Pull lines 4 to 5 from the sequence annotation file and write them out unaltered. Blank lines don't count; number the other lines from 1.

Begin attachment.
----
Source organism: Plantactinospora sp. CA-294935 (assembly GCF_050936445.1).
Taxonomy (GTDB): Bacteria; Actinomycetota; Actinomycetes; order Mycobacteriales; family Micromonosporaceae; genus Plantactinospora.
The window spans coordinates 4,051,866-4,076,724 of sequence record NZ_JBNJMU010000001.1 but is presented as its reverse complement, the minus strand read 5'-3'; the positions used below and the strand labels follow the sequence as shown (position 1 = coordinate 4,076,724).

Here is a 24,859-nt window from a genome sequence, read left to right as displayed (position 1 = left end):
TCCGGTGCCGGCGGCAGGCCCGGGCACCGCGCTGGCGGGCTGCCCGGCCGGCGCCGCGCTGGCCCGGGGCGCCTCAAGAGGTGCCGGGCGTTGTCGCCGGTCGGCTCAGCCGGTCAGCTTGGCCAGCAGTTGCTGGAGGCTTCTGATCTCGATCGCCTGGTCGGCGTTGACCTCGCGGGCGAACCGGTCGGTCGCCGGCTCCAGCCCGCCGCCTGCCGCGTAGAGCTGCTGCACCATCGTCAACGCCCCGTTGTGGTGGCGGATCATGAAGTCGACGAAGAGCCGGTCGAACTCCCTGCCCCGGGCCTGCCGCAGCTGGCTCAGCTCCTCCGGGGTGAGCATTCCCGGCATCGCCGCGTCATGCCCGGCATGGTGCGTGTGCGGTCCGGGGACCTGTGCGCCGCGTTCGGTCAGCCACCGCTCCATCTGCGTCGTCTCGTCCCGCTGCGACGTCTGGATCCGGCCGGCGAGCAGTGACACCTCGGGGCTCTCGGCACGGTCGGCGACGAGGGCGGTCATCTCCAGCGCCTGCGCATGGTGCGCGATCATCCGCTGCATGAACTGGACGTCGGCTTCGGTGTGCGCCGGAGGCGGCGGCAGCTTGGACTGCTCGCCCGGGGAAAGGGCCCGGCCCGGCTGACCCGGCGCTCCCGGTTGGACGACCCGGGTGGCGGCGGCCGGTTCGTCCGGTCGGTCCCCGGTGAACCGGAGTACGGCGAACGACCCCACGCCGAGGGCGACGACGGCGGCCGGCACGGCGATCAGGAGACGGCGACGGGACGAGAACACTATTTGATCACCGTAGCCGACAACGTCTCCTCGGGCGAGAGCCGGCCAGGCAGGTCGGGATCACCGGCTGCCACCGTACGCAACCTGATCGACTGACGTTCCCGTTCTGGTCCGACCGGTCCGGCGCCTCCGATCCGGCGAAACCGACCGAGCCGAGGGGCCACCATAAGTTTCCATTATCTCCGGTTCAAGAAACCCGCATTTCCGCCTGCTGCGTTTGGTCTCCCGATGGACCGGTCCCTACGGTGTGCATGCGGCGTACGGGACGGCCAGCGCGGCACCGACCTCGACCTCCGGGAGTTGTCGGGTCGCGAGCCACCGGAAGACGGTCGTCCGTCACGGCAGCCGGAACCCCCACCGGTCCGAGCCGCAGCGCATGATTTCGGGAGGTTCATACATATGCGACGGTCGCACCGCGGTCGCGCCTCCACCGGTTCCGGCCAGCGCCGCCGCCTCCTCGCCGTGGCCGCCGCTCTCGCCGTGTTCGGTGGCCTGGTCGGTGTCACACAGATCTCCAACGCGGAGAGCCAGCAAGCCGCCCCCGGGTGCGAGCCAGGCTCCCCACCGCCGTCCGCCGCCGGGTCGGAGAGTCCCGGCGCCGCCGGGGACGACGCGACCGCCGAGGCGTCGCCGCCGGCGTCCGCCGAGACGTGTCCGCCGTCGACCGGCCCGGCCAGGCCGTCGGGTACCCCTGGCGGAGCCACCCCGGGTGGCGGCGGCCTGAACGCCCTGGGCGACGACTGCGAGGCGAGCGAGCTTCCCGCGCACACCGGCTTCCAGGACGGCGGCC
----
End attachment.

Here is a 24,859-nt window from a genome sequence, read left to right as displayed (position 1 = left end):
TCCGGTGCCGGCGGCAGGCCCGGGCACCGCGCTGGCGGGCTGCCCGGCCGGCGCCGCGCTGGCCCGGGGCGCCTCAAGAGGTGCCGGGCGTTGTCGCCGGTCGGCTCAGCCGGTCAGCTTGGCCAGCAGTTGCTGGAGGCTTCTGATCTCGATCGCCTGGTCGGCGTTGACCTCGCGGGCGAACCGGTCGGTCGCCGGCTCCAGCCCGCCGCCTGCCGCGTAGAGCTGCTGCACCATCGTCAACGCCCCGTTGTGGTGGCGGATCATGAAGTCGACGAAGAGCCGGTCGAACTCCCTGCCCCGGGCCTGCCGCAGCTGGCTCAGCTCCTCCGGGGTGAGCATTCCCGGCATCGCCGCGTCATGCCCGGCATGGTGCGTGTGCGGTCCGGGGACCTGTGCGCCGCGTTCGGTCAGCCACCGCTCCATCTGCGTCGTCTCGTCCCGCTGCGACGTCTGGATCCGGCCGGCGAGCAGTGACACCTCGGGGCTCTCGGCACGGTCGGCGACGAGGGCGGTCATCTCCAGCGCCTGCGCATGGTGCGCGATCATCCGCTGCATGAACTGGACGTCGGCTTCGGTGTGCGCCGGAGGCGGCGGCAGCTTGGACTGCTCGCCCGGGGAAAGGGCCCGGCCCGGCTGACCCGGCGCTCCCGGTTGGACGACCCGGGTGGCGGCGGCCGGTTCGTCCGGTCGGTCCCCGGTGAACCGGAGTACGGCGAACGACCCCACGCCGAGGGCGACGACGGCGGCCGGCACGGCGATCAGGAGACGGCGACGGGACGAGAACACTATTTGATCACCGTAGCCGACAACGTCTCCTCGGGCGAGAGCCGGCCAGGCAGGTCGGGATCACCGGCTGCCACCGTACGCAACCTGATCGACTGACGTTCCCGTTCTGGTCCGACCGGTCCGGCGCCTCCGATCCGGCGAAACCGACCGAGCCGAGGGGCCACCATAAGTTTCCATTATCTCCGGTTCAAGAAACCCGCATTTCCGCCTGCTGCGTTTGGTCTCCCGATGGACCGGTCCCTACGGTGTGCATGCGGCGTACGGGACGGCCAGCGCGGCACCGACCTCGACCTCCGGGAGTTGTCGGGTCGCGAGCCACCGGAAGACGGTCGTCCGTCACGGCAGCCGGAACCCCCACCGGTCCGAGCCGCAGCGCATGATTTCGGGAGGTTCATACATATGCGACGGTCGCACCGCGGTCGCGCCTCCACCGGTTCCGGCCAGCGCCGCCGCCTCCTCGCCGTGGCCGCCGCTCTCGCCGTGTTCGGTGGCCTGGTCGGTGTCACACAGATCTCCAACGCGGAGAGCCAGCAAGCCGCCCCCGGGTGCGAGCCAGGCTCCCCACCGCCGTCCGCCGCCGGGTCGGAGAGTCCCGGCGCCGCCGGGGACGACGCGACCGCCGAGGCGTCGCCGCCGGCGTCCGCCGAGACGTGTCCGCCGTCGACCGGCCCGGCCAGGCCGTCGGGTACCCCTGGCGGAGCCACCCCGGGTGGCGGCGGCCTGAACGCCCTGGGCGACGACTGCGAGGCGAGCGAGCTTCCCGCGCACACCGGCTTCCAGGACGGCGGCC